The Hulk/Batman cover from DC Special Series #27 by José Luis García-López shows one of the last and least-likely of the inter-publisher superhero crossovers of the 1970s and 80s, and to judge by comments, many current fans didn’t know this book even existed! These kinds of images also help spur conversation by posting them with messages like “Batman vs. Hulk — who wins?”
7) Giant Superhero Holiday Grab-Bag 1974 by John Buscema
The covers of Marvel’s holiday editions were often the best part of the package. My Instagram followers took a big jump toward the end of 2012 and these holiday-themed images proved especially popular over the Christmas break.
6) The Bat-Man by Bob Kane
Batman makes the list again (and not for the last time) with this classic image from the cover of Detective Comics #31.
5) (tie) Hulk vs. Thor from Defenders #10 by John Romita, and …
… Japanese Batman!
I can’t account for Japanese Batman … I don’t even know where I found the image … but like those surfing Super-Friends, Japanese Batman is a shaped-charge designed to penetrate Instagram sensibilities.
The Hulk vs. Thor image also helped stimulate a “who would win” conversation (which leaned toward the Hulk) and reminded me that I’d never read the famed Avengers vs. Defenders War, of which this issue was a part. (An omission I will remedy shortly!)
3) Batman by Melissa Smith
Batman strikes again! I saw Melissa Smith’s artistic impression of several superheroes over at Robot 6 and her Batman image proved especially popular on Instagram. The formula of popular hero + a humorous or artistic take seems to yield dividends.
2) Santa Thing!
Not sure who drew this image, which originally appeared in a Marvel Comics holiday house ad. Longbox Graveyard readers may remember this image headlined my Holiday Gift Guide. This image also benefited from a holiday period bounce, along with …
1) Giant Superhero Holiday Grab-Bag 1975 by John Romita
The most popular image I’ve posted to Instagram was another classic Marvel Christmas cover … and for a full review of the issue behind that cover (which sadly does not live up to Luke Cage trimming a Christmas tree with his belt chain), be sure to read my column here.
Feel free to comment if you have art credits that I’ve missed or mis-attributed above, and I’d especially like to hear from you if you’ve found your way to this Longbox Graveyard blog from Instagram. Remember that you can find me on Instagram as longbox_graveyard, and you can also take a web-based peak at my latest images here.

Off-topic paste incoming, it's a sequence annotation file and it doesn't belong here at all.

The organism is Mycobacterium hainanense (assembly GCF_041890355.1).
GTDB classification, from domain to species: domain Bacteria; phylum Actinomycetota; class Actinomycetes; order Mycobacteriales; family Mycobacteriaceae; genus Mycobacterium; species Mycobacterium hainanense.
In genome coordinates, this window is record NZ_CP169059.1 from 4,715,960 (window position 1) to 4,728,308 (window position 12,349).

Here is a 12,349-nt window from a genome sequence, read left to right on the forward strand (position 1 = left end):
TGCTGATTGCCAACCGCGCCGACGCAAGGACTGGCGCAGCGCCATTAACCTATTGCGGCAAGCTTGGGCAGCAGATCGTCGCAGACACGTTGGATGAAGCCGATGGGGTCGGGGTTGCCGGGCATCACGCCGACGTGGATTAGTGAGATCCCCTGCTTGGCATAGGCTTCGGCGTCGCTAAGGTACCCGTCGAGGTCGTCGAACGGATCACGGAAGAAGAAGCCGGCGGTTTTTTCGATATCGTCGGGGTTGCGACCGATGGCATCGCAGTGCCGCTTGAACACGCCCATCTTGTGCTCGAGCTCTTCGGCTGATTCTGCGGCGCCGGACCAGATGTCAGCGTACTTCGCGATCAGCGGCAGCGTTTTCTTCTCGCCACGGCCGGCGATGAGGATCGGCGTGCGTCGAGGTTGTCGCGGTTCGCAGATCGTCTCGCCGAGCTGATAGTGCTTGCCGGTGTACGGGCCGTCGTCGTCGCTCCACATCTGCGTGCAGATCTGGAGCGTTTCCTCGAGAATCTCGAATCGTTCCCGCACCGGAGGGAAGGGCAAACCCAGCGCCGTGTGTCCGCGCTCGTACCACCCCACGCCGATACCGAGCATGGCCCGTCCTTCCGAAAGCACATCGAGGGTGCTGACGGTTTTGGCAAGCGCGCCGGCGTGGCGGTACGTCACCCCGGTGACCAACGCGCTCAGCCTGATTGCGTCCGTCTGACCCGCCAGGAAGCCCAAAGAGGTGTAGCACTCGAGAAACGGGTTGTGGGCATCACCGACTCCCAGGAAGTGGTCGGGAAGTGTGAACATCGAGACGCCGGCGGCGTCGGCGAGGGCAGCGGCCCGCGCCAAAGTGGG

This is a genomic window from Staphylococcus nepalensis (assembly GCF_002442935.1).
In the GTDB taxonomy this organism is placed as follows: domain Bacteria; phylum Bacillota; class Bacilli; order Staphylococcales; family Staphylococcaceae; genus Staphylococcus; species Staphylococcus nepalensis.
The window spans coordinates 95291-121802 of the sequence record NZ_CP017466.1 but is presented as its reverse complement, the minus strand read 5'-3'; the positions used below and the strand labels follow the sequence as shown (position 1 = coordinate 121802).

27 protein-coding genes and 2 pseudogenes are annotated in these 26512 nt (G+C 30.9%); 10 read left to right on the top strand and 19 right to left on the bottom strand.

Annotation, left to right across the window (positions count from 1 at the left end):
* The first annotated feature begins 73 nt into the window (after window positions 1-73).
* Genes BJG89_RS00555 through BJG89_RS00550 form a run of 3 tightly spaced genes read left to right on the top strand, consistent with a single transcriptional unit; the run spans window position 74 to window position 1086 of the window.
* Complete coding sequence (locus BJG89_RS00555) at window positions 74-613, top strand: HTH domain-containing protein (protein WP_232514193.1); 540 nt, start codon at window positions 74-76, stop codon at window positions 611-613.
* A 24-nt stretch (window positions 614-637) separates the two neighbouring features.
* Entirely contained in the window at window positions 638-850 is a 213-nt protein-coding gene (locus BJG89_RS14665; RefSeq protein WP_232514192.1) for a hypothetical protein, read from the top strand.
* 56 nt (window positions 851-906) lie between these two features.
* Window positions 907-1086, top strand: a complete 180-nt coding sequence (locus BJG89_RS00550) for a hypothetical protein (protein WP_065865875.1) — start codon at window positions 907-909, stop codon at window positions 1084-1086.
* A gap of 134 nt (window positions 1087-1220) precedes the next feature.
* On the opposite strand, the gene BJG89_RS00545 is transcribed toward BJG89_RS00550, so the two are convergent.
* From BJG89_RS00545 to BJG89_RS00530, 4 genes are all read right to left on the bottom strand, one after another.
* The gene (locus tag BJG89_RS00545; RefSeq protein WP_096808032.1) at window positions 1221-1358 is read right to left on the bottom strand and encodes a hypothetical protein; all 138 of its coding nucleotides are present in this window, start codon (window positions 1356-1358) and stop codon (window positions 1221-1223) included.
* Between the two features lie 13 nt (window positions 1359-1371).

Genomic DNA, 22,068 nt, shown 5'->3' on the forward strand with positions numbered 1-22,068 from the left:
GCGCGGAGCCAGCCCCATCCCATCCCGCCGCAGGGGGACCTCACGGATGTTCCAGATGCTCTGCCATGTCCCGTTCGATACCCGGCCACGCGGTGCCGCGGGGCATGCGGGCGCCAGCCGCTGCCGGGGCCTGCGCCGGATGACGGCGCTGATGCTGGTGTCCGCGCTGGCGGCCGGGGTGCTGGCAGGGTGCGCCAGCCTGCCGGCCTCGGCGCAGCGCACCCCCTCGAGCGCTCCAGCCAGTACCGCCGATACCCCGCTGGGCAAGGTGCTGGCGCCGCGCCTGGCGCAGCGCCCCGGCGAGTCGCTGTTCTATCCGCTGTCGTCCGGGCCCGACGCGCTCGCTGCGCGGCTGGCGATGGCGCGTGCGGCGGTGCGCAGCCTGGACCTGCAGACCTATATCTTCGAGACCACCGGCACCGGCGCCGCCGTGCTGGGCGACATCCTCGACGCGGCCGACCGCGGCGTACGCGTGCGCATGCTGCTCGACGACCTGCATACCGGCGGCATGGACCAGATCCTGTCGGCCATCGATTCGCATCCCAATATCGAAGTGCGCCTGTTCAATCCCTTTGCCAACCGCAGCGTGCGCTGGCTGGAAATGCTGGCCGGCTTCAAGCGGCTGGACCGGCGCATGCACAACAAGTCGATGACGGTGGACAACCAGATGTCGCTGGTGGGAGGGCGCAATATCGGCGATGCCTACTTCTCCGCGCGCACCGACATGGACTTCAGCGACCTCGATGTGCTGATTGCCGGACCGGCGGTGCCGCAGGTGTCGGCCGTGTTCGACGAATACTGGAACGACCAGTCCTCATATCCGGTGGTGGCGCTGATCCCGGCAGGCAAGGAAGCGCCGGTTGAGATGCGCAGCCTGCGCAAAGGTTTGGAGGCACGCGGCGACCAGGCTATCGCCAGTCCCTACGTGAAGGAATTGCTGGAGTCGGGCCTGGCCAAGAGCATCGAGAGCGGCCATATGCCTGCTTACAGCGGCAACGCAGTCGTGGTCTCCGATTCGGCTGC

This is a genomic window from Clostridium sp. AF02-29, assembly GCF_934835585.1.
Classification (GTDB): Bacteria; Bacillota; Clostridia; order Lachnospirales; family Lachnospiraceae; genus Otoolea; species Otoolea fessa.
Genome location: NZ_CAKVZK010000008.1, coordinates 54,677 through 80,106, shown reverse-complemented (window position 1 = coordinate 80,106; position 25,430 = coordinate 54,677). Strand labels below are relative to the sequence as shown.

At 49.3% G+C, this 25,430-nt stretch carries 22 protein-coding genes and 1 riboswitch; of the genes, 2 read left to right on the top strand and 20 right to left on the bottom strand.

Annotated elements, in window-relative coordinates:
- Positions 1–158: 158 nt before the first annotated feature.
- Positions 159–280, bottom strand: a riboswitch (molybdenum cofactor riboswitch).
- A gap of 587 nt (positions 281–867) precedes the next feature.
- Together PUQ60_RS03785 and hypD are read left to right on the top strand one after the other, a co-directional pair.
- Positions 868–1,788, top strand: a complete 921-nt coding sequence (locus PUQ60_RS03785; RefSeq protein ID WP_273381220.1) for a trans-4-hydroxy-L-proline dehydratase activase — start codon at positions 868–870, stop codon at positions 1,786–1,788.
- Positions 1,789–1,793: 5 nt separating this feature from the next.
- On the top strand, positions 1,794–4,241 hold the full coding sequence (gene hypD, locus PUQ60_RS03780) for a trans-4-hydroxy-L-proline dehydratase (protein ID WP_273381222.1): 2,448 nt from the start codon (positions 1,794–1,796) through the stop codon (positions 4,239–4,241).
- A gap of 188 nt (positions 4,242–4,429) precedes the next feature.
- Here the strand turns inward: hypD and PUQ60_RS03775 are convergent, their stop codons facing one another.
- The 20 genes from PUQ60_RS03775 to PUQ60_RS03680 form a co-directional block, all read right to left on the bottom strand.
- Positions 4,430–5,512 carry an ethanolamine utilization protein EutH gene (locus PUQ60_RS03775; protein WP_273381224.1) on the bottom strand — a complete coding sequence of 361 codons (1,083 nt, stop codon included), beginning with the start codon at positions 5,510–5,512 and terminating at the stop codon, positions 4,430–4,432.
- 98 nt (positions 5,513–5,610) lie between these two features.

NEXT WEDNESDAY: #85 The Defenders: Who Remembers Scorpio?
MORE LONGBOX GRAVEYARD SOCIAL MEDIA GUIDES
- Guide To Comic Books On Instagram
- Guide To Comic Books On Pinterest
- Guide To Comics Bargains On eBay
LONGBOX GRAVEYARD TOP TEN LISTS
- Top Ten Instagram Superheroes
- Top Ten Superhero Lairs
- Top Ten Manliest Superheroes
- Top Ten Longbox Graveyard Articles (Year One!)
- Superhero Music Top Ten
- Top Single Issue Stories
- Top 1o Loves of Peter Parker (Part 1)
- Top 10 Loves of Peter Parker (Part 2)
- Top Ten Marvel Comics Characters
- Top Ten DC Comics Characters
- Top Ten Spider-Man Battles (Part I)
- Top Ten Spider-Man Battles (Part II)
- Top Ten Captain America Villains
- Spider-Man’s Bottom 10 Bronze Age Bums
- Top Ten Superhero Spoonerisms
- Top 5 Captain America Graphic Novels You Can Actually Buy (Sometimes), Read, And Enjoy!
Instagram isn’t the exclusive domain of hipsters who want to share digital photos that look like they were snapped in 1967.
OK, that’s exactly what it is.
But it doesn’t have to be that way! I’ve found Instagram to be an effective platform for sharing comic book images, too, and here’s your guide to how I do it!
Instagram is a legitimate success story — an thirteen-person operation that sold to Facebook for a billion dollars, which means it’s more than a way for young people to lean into frame, glue their heads to each other, and make the duck face.
Duck Face (Common Version)
Instagram grew like crazy owing to its interface and ease of use, allowing anyone with a mobile connection to snap a photo, apply a nostalgic filter, and then share it to a stream of friends and semi-stranger internet acquaintances, who can then like it or comment on it as we have come to expect in this age of social media public posturing. With built-in connections to Facebook, Foursquare, Twitter, Flickr, and Tumblr, it’s small wonder the service quickly spread its tendrils into every corner of the social graph.
At it’s heart, Instragram is about snapping pictures of people and things and sharing them with friends, which means it works just fine if you want to send out photos of your latest visit to your friendly local comic shop with your pals. Cosplayers and comic bookish in-store displays are also perfect fodder for this service.
It’s when you want to share images from inside comic books themselves that the system gets a little tricky … and guess how I best like to use it?
That’s right, I most like using Instagram to share individual comic book panels and excerpted images of comic book covers.
And here is where you start to bump up against the limitations of Instagram. To be fair, these aren’t limitations so much as they are focus — remember, the success of Instagram is largely down to doing a few things, and doing them well. Their system doesn’t pretend to be an image excerpting or editing platform, so unless you just want to snap photos of comic book covers or page interiors, you will be working uphill against the system trying to frame images just the way you want.